|My "Red Flame" painting is now available as a|
giclée print in a small 8x10" size, as well
as a larger 16x20"
The most common form of art reproduction is called the Giclée print (pronounced zhee-klay). These are printed on large format inkjet printers that have the ability to print very high-resolution on archival paper and canvas using fade-resistant, pigment based inks. The original piece is photographed or scanned at the highest possible resolution, colour corrected to ensure as accurate as possible reproduction, and printed out on a variety of surfaces. I use a heavy, acid-free watercolour paper for my prints, but I have photographer friends who have printed on aluminium and wood panels, along with paper and canvas. For the fine art photographer and digital artists, these printers have opened up a whole new world... and what they are doing with it is really inspiring.
One of the best things this type of technology brings is the ability for artists to follow a just-in-time business model. Instead of having to do a run of 100 prints, you can print however many you need. If you only need one, no problem. Once you have the colour corrected file, reprints are a snap. There's no need to find a spot to store a box of prints, no worries that they might not sell, no enormous initial outlay of cash. It really is a wonderful thing.
For the novice fine art collector, Giclée prints have opened up a new source of wonderful art. Many artists who would at one time only display and sell originals will now dabble in the print market. My own original paintings may be priced out of reach for some young, would-be collector, but a $50 print? Well, that's a lot more affordable. And the price of shipping a print on paper to another part of the world is a whole lot less than packing and shipping a painting on canvas.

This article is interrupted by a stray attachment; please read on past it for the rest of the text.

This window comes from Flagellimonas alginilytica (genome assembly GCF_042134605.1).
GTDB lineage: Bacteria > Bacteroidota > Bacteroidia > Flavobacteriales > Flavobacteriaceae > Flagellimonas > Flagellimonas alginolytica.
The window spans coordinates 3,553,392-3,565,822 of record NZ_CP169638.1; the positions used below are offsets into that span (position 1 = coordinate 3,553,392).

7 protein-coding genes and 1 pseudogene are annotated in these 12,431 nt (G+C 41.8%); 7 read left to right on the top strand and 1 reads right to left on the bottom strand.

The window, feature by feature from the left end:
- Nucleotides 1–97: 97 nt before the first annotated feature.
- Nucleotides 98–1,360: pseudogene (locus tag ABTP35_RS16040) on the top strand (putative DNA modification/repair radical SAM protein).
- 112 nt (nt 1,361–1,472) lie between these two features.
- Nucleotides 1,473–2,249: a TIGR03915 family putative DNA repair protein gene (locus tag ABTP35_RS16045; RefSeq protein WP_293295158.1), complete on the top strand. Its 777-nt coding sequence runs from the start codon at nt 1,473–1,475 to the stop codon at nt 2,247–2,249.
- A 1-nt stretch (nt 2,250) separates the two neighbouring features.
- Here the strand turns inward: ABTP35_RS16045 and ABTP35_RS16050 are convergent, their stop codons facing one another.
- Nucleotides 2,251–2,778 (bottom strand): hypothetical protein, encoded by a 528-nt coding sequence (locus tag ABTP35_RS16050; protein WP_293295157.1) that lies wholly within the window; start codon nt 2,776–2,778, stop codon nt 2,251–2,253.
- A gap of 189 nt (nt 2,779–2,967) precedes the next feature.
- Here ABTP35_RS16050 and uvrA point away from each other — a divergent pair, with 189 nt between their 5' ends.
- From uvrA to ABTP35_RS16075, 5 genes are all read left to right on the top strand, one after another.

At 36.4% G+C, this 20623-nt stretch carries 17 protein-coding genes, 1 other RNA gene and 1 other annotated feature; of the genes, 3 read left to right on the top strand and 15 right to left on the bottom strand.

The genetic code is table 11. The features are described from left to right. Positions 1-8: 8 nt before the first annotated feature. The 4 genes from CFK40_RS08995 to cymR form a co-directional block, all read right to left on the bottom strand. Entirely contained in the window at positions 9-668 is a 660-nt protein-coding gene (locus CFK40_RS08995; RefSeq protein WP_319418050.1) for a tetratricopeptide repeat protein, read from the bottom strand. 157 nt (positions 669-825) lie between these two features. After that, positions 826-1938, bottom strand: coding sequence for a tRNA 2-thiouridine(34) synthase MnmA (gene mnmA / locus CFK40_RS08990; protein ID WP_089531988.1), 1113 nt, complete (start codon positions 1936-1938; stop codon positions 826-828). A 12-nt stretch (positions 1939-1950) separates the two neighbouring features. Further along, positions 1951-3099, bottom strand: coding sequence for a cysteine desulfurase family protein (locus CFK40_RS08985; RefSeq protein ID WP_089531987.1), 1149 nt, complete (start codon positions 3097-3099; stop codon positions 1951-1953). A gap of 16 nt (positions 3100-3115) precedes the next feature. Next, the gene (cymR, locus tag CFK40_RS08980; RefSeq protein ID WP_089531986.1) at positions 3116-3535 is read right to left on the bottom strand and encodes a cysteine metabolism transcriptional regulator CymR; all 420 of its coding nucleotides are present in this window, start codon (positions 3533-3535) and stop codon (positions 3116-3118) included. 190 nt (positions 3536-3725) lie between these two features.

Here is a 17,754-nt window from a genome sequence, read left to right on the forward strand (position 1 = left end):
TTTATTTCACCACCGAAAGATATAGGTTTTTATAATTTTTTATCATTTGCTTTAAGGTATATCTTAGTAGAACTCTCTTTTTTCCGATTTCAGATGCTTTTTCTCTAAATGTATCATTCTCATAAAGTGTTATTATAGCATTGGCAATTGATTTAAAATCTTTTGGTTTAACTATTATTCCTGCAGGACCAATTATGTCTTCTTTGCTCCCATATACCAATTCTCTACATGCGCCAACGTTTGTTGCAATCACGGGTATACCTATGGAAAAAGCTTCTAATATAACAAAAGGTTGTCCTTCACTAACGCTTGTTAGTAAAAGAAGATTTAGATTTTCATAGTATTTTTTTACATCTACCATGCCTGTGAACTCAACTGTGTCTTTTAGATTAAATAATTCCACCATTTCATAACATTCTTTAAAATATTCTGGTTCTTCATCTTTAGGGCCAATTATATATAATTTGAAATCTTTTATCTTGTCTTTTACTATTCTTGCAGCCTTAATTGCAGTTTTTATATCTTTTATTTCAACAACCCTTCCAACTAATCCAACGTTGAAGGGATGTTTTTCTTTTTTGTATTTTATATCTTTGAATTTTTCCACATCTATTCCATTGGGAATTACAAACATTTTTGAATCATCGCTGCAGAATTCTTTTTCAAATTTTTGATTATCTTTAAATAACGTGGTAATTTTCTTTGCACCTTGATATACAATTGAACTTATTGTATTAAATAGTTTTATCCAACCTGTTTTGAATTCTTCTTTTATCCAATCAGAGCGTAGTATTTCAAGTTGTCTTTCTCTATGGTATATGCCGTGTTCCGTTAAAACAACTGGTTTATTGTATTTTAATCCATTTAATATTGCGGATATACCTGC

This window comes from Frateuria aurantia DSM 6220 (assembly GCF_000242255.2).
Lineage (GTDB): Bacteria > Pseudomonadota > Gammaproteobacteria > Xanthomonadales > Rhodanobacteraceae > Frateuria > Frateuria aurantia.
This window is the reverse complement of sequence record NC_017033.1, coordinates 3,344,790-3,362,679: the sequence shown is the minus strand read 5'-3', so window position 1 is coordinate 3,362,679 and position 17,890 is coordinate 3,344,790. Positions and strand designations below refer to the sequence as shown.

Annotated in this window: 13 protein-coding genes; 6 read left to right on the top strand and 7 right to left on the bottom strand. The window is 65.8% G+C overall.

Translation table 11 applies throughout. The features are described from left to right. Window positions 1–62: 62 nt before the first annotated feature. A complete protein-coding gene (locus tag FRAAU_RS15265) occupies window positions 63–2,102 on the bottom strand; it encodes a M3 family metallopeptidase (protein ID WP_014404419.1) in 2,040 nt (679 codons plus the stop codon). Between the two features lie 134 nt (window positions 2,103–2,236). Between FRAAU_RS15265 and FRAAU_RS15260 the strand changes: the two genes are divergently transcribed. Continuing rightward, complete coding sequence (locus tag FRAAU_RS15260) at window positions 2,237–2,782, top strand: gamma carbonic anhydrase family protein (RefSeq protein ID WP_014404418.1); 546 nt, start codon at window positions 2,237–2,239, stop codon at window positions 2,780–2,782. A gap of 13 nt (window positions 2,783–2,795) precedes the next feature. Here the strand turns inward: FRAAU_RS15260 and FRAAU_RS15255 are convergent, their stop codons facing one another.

Limited Edition Vs. Open Edition Prints
|My entire Legends series will be available as|
Limited edition prints through Global
What's the difference? Well, a Limited Edition print is one where the artist has decided that they will only print a certain number of copies, and when it's done, that's that. They will never be printed again. In the old days the plate was destroyed, these days I think the file is deleted or drastically altered. This increases the value of each print, as there will only be so many of them in existence, and as result, the price goes up. Open edition prints have no set final number... there might be 20, there might be 2000. When the artist runs out, they will usually have more printed.
If you are in the market for a limited edition, the print will be signed by the artist, and there will be a number somewhere, usually on the bottom left border, just outside the image area. The number will be a fraction, the top number being the print number, the denominator is the number of prints in the edition. So, for example, if your print says 22/100, yours is print number 22 of an edition of 100 copies. Another interesting tidbit... these prints are signed in pencil, not pen. The idea is that the pencil will cause an indent in the paper, making them difficult to erase or change.
How to Care for a Fine Art Print
So, you've got this beautiful print... now what? Well, that depends. The prints themselves are archival, so they are pretty easy to care for. Prints on paper should be framed under glass. Canvas prints are coated with a sealant, so they can simply be hung on a wall as is. But not in direct sunlight; the inks are not a fugitive as traditional printing inks, but they will fade if they spend years in the sun. As with original work, don't use a chemical cleaning product on your print. You might end up with a mess on your hands. Dusting with a soft cloth is all that's necessary.
So, there you go. Even if you are on a budget, lovely art can be a part of your life. Many artists produce other products with their images. These days there doesn't seem to be a limit on what can be done. High quality pillows, phone cases, laptop sleeves... surf around a bit and take a look. Technology really is pretty incredible.